My week 24 read for Deal Me In – “Fallen Idols” by Andrea Smith

Deal Me In is an annual short story reading challenge now in its fourth year. While there are variations, my approach is to – before the start of the year – come up with a list of fifty-two stories to read, assigning each to a card in a standard deck of playing cards. Draw one card a week and read that story. You’ll be done in a year. If I have favorite genres of stories or favorite authors I’m focusing on, I sometimes group them together in a suit of the deck (e.g., spades are for ‘darker’ stories). As of this writing, I plan to host this challenge again next year. If you’d like to see more details, check out the sign-up post from last December. If you’d like to see my list of stories for this year, they are listed here.

hoosier hoops

I’ve come to love the role that a random reading order plays in the challenge as it often seems to deal up just the right story at just the right time. Sometimes, however, the randomness can be frustrating if there is a story or stories you’re especially anticipating. This happened to me to a degree in 2015, as I included three stories from an intriguing anthology, “Hoosier Hoops and Hijinks” – a collection of basketball-related mysteries written by Indiana authors. I even met a few of them at a local library’s “Author Day” last year. (The Greenwood Public Library, pictured below – just a few miles down the road from me) Two of them signed my copy of the book, so I added their two stories and one other to my Deal Me In roster and eagerly awaited their being drawn. And waited. Finally last week, almost halfway into the year I drew one of them, the eight of hearts, and got to read Andrea Smith’s story “Fallen Idols.”

“Fallen Idols” follows the investigative efforts of Dectective Lenora Wise as she investigates the murder of Indiana Pac… Er, I mean Indianapolis Titans star basketball player, Bryce Cooper. Found shot dead in a nightclub’s parking lot after being the hero in a big playoff game, it turns out Cooper and his lifestyle (publicly squeaky-clean, but privately pretty unsavory) provide no shortage of suspects to the detective and her partner. As someone who doesn’t often read mysteries, I found myself falling for a couple of the misdirections early in the story as I searched for my prime suspect. I wonder if a more experienced reader of mysteries like my fellow Deal Me In participant Tracy at Bitter Tea And Mystery still has this problem? I suppose the best mystery stories are the ones that pull off these misdirections successfully.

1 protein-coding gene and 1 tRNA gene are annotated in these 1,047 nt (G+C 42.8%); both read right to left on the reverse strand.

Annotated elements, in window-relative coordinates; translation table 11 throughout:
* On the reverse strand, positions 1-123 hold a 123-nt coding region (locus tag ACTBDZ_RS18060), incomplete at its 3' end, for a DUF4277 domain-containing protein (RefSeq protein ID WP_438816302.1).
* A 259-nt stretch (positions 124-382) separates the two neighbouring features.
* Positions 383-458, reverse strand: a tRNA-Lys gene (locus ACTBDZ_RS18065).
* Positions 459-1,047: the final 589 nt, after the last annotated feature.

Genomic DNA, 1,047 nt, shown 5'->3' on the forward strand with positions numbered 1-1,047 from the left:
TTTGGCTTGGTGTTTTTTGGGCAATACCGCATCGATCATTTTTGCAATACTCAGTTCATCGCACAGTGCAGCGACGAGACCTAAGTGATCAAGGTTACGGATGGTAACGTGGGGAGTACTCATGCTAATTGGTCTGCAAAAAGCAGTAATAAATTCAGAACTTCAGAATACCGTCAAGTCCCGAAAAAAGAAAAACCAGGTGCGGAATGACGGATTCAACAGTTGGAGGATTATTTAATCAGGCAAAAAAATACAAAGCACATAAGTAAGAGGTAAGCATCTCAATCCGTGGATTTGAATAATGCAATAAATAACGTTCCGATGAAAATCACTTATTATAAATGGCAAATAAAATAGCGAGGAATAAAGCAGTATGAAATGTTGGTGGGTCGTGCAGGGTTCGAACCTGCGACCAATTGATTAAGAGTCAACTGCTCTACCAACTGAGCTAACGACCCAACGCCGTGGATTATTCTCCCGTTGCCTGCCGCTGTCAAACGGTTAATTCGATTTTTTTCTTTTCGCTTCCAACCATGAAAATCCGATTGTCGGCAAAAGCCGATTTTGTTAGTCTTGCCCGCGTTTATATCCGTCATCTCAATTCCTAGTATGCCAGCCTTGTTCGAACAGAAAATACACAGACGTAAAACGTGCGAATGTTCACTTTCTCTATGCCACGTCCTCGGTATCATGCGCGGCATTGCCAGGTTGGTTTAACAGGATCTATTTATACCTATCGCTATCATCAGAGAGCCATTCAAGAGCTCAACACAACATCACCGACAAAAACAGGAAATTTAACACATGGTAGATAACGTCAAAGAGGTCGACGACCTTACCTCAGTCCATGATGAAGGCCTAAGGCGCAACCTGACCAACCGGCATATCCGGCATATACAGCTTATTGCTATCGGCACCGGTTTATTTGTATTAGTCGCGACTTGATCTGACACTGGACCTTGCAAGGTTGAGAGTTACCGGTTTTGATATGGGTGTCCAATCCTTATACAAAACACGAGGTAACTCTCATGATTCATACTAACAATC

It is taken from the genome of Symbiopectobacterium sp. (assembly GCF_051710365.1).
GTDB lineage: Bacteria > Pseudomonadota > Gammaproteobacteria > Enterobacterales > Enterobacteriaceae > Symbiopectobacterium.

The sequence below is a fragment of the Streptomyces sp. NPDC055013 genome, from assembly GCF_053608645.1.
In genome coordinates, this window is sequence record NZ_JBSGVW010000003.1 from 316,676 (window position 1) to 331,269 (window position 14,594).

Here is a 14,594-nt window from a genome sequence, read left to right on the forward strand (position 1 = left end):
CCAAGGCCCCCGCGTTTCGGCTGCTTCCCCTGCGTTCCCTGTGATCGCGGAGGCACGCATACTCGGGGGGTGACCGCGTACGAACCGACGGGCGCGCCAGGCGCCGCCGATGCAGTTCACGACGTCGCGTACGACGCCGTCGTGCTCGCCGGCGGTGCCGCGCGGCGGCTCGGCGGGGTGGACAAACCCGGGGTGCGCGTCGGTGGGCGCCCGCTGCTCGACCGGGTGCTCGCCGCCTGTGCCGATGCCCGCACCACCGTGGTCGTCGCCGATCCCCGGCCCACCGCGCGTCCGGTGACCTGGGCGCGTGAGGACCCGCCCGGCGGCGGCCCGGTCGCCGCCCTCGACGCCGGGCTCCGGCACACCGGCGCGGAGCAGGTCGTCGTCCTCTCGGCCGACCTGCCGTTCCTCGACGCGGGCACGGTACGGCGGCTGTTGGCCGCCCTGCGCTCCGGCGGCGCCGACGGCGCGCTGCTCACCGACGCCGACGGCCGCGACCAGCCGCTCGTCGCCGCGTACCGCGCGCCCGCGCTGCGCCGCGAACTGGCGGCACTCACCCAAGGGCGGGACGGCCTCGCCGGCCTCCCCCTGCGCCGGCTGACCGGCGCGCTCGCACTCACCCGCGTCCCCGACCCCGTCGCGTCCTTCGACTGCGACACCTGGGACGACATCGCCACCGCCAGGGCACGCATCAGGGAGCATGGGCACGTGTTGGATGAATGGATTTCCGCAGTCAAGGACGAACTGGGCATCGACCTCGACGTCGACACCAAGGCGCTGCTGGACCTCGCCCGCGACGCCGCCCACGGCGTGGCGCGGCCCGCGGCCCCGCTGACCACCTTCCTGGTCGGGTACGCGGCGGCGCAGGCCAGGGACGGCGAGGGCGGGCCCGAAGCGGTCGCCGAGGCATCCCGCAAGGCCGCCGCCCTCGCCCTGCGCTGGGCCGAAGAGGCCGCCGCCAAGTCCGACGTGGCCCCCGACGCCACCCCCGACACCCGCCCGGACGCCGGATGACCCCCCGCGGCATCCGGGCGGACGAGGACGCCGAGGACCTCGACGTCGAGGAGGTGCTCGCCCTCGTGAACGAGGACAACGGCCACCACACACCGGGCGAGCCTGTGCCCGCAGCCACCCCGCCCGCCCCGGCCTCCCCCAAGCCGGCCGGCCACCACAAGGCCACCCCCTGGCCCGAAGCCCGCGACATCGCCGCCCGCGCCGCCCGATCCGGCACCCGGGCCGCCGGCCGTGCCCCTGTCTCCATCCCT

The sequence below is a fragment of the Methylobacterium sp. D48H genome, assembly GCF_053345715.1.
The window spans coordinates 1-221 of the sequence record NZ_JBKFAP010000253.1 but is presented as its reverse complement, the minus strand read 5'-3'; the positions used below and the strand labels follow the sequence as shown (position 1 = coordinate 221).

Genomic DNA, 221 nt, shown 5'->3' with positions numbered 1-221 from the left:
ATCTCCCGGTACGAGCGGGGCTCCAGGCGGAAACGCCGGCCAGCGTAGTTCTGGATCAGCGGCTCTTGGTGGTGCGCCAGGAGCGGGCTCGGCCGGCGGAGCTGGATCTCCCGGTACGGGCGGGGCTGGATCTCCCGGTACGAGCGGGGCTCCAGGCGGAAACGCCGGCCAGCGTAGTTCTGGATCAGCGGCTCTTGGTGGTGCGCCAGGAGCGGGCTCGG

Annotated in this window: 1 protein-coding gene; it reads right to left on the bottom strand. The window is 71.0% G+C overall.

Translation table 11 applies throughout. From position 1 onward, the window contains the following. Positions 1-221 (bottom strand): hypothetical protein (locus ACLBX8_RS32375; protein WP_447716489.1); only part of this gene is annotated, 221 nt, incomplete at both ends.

I also liked that the story was set in Indianapolis, a city I’m quite familiar with. It’s always fun (for me) to read a story set in a familiar setting since that doesn’t happen too often in my reading travels. Those of you who follow sports or especially NBA basketball are already aware that we had some problems with our team’s behavior about ten years ago (see above). This fact maybe added a little to my appreciation of this story as well, as the more sordid side of Cooper’s life began to become known. It also occurred to me while reading that a mystery must be even tougher to pull off in short story format than most other genres. It seems by definition more information would have to be imparted to the reader in just a few pages, which may not leave as much space “just for writing.” This particular story, at 26 pages, was the longest in the anthology, from which I’ve since read an additional story ad hoc (I.e., not part of my Deal Me In challenge) and am looking forward to the rest. If you’re interested in this anthology, it’s available at Amazon and at other places enumerated on the Speed City Sisters in Crime website

Below: My signed copy of the story. Plus, I got a bookmark! 🙂

fallen idols signed

What about you? Are you fond of reading mysteries in the short story form? Do you have any favorites you’d recommend to a novice mystery reader (I’m not counting all those Hardy Boys Mysteries I read as a kid) such as myself?